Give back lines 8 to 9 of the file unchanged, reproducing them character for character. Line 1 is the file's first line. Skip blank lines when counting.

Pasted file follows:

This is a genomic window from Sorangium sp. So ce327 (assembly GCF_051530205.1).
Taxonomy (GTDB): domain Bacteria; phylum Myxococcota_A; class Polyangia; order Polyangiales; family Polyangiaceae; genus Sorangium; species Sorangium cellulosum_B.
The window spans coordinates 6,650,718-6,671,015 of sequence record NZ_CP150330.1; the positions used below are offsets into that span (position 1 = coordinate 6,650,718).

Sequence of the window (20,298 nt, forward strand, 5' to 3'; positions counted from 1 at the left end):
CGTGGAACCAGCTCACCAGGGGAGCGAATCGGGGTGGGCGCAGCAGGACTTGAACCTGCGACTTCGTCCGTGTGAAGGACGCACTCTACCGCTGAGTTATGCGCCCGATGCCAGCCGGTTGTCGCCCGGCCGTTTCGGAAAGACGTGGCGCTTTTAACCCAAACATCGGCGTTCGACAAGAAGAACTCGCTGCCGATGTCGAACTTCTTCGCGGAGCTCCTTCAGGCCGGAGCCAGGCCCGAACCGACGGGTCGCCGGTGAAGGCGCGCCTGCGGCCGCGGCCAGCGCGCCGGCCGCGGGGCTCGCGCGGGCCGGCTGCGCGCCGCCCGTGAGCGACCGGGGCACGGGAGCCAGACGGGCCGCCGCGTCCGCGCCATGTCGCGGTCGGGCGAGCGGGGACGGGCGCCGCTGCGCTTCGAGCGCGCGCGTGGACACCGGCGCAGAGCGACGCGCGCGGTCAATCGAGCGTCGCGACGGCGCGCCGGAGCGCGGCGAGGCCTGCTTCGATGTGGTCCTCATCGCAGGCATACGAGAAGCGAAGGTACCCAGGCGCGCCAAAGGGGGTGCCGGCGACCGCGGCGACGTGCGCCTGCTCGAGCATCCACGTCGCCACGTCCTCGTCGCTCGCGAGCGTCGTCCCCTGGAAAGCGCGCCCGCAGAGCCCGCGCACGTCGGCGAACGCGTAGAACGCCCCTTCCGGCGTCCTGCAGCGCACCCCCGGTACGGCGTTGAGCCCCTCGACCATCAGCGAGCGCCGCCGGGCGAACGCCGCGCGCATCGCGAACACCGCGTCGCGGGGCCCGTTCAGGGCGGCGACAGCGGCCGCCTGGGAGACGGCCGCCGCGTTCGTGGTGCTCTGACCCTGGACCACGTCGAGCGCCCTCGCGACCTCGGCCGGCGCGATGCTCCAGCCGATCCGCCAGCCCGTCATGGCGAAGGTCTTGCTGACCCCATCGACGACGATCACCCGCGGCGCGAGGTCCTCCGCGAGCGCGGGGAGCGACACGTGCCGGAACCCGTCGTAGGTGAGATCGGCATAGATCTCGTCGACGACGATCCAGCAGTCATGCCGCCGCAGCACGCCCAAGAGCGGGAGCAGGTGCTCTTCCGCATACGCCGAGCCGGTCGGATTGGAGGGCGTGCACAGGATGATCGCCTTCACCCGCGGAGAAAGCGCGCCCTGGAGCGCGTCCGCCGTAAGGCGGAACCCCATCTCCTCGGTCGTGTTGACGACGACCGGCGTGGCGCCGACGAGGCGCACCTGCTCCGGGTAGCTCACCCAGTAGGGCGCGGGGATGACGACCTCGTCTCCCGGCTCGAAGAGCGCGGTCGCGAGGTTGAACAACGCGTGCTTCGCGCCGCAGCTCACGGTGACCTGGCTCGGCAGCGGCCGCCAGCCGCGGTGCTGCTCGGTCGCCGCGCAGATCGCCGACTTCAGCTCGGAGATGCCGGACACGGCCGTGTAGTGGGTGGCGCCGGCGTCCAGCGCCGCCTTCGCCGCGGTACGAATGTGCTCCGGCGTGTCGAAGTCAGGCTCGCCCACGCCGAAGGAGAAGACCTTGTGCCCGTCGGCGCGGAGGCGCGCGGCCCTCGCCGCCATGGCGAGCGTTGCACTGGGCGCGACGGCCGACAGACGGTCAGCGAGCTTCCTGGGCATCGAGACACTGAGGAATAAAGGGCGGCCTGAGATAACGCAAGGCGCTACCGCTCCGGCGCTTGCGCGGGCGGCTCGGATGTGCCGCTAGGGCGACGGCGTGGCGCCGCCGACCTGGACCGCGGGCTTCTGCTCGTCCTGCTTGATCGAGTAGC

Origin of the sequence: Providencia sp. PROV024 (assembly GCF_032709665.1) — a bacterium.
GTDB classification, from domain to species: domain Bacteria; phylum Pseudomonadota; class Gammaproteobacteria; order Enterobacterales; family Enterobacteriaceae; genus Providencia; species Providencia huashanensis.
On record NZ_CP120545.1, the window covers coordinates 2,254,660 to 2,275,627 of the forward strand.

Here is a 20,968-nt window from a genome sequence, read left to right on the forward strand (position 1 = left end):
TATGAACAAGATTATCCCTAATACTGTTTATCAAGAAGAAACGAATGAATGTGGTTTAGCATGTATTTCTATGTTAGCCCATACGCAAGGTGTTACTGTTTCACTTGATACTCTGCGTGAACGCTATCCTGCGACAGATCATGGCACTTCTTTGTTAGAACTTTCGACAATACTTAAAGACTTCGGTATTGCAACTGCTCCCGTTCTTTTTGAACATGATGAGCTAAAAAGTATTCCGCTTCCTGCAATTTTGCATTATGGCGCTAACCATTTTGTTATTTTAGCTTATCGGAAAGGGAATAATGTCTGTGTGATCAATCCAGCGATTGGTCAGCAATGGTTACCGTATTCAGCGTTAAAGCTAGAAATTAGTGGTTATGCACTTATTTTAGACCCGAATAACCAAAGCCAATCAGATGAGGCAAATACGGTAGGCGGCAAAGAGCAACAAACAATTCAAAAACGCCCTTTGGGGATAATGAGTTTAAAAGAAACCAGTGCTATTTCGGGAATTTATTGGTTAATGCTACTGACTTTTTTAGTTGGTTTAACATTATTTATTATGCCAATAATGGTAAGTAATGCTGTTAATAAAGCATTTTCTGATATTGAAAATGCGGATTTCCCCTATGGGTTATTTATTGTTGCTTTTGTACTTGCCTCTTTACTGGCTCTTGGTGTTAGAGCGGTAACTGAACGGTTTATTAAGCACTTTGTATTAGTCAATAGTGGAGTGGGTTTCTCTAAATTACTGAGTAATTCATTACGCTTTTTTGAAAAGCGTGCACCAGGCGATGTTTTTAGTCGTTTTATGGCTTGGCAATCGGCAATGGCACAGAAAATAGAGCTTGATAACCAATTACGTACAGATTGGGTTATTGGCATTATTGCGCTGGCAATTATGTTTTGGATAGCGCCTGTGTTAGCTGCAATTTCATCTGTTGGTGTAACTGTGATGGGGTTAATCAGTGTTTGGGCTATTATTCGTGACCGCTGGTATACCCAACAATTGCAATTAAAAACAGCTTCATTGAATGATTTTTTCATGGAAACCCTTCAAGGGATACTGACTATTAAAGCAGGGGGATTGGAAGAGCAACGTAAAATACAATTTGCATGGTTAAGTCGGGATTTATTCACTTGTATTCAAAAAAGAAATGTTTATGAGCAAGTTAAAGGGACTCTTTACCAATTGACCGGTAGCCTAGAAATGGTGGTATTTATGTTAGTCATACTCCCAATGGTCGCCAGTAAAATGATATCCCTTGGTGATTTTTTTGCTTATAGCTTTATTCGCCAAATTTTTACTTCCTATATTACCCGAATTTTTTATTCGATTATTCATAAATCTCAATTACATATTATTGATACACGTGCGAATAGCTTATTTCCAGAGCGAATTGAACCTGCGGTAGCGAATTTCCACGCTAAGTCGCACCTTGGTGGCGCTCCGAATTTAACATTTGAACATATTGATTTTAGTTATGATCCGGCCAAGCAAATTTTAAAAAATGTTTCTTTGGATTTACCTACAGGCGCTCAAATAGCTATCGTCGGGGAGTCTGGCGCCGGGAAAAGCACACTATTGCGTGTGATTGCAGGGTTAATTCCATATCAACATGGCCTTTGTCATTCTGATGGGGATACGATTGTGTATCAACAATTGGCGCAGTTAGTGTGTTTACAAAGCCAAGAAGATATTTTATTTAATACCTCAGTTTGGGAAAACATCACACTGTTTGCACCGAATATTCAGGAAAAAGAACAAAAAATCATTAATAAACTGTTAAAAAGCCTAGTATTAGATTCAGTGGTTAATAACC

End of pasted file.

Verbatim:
On record NZ_CP120545.1, the window covers coordinates 2,254,660 to 2,275,627 of the forward strand.

Here is a 20,968-nt window from a genome sequence, read left to right on the forward strand (position 1 = left end):